12 Traditional East Java Musical Instruments That Will Amaze You

Indonesia has so many varieties of traditional culture and arts. This is of course the result of the many different ethnic groups that inhabit the archipelago. One of the many types of local culture, there are traditional musical instruments which are still used in various events and occasions.

One of the areas that has a diversity of traditional arts and musical instruments is the Province of East Java. East Java with its Reog Ponorogo, Karapan Sapi in Madura, to Banyuwangi musical instruments are always hot to discuss.

In this post, we will explore the diversity of traditional musical instruments stored in East Javanese culture. Enjoy!

Kenong

Kenong is a Javanese gamelan instrument. In gamelan units, kenong is included in the ‘pencon’ group, along with gongs, bonangs, and kethuks. Among the instruments in the pencon group, the kenong is the fattest compared to the kempul and gong.

In the dish, kenong is arranged on a ‘pangkon’ in the form of hard wood covered with rope. So that when hit the kenong does not sway sideways, but can sway up and down. In gamelan, kenong is used to amplify the tone by filling in the voice between the kempul sounds.

Kenong has two different size variations. Smaller sizes produce higher notes, while larger sizes produce lower notes. Kenong, so named because to the ears of the Javanese people, the sound of kenong is caught sounds ‘ning-nong’.

Kempul

Kempul is a musical instrument from the Javanese gamelan family. This musical instrument is very identical to the gong, but with a smaller shape, so you can say that the kempul is the child of the gong. In addition, kempul are often hung as a set with a gong.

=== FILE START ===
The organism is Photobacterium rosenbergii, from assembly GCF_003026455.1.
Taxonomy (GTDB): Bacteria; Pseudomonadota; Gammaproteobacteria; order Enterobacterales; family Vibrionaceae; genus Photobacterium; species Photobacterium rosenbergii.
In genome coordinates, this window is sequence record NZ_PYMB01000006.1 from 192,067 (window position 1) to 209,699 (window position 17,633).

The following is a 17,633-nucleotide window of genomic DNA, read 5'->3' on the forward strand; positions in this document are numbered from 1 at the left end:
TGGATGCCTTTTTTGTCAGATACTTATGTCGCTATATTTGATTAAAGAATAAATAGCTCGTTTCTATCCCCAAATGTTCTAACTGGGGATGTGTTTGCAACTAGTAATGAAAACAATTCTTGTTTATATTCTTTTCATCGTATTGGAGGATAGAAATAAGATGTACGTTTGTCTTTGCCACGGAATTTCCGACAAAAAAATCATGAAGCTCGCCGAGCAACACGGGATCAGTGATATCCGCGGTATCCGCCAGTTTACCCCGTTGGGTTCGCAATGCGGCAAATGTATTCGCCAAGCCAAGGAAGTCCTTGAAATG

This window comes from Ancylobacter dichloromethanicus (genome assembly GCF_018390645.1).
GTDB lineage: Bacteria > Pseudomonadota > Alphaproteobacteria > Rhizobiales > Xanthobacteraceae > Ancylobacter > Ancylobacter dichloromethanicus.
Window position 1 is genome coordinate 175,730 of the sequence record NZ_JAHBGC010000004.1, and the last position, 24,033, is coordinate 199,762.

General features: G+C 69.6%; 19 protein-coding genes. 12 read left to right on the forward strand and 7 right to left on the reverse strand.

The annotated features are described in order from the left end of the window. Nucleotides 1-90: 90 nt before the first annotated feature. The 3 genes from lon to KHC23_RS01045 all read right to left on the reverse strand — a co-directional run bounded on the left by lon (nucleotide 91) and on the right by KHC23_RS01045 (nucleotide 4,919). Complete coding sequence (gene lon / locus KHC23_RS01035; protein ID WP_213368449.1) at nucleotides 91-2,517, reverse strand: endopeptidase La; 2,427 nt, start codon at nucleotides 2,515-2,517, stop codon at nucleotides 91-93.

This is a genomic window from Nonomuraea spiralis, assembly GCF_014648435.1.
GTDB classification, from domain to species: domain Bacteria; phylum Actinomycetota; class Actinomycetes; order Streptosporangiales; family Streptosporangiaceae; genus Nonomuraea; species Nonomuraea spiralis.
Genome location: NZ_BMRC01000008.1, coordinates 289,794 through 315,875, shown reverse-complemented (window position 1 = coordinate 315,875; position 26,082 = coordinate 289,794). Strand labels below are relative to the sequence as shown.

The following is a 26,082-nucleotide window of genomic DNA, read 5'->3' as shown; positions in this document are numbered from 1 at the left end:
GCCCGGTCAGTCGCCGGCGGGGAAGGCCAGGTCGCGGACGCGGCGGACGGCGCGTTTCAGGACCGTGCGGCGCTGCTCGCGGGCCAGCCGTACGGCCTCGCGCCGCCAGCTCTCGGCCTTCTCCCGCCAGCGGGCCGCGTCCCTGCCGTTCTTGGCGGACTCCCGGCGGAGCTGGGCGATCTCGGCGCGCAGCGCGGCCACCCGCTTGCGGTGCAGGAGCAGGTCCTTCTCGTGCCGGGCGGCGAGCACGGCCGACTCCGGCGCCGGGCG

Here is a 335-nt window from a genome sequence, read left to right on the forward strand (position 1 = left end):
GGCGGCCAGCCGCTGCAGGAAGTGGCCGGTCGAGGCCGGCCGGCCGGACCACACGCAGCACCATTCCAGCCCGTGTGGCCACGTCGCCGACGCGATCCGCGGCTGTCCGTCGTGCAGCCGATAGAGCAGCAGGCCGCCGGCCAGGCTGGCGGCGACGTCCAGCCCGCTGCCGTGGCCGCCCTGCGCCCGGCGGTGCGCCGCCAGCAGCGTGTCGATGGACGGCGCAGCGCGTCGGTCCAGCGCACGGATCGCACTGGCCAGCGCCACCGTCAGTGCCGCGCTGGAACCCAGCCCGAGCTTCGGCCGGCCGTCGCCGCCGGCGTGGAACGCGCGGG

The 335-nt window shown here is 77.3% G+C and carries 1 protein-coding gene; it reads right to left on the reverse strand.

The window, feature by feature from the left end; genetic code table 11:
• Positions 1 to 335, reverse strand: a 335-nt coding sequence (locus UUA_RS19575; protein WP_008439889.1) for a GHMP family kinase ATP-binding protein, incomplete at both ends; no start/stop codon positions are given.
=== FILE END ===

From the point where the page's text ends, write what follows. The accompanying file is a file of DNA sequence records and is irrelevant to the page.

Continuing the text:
In East Java society, kempul is part of the art of Jaranan Sentherewe, which is a folk art that has been known since the 13th century. The art is also visually carved on the reliefs of Penataran Temple in Blitar. This art set consists of: 2 jaranan, 1 jejaplok, accompanied by 1 drum, 2 sarone, and 1 kempul.

Jaranan Sentherewe tells the story of the might of the cavalry belonging to King Klana Sewandana. These troops fight against their enemies which are manifested in the form of barong or jejaplok. This art is held to gather residents at a village clean-up event.

Today, the art of Jaranan Sentherewe is staged as entertainment at the Indonesian Independence Day ceremony.

Bonang

Bonang is also part of Gamelan instruments, included in the ‘pencon’ category in addition to kenong, kempul, and gongs. The shape of the bonang is more similar to a pot or kettle, at the top there is a convex shaft (pencon) as a place to be beaten.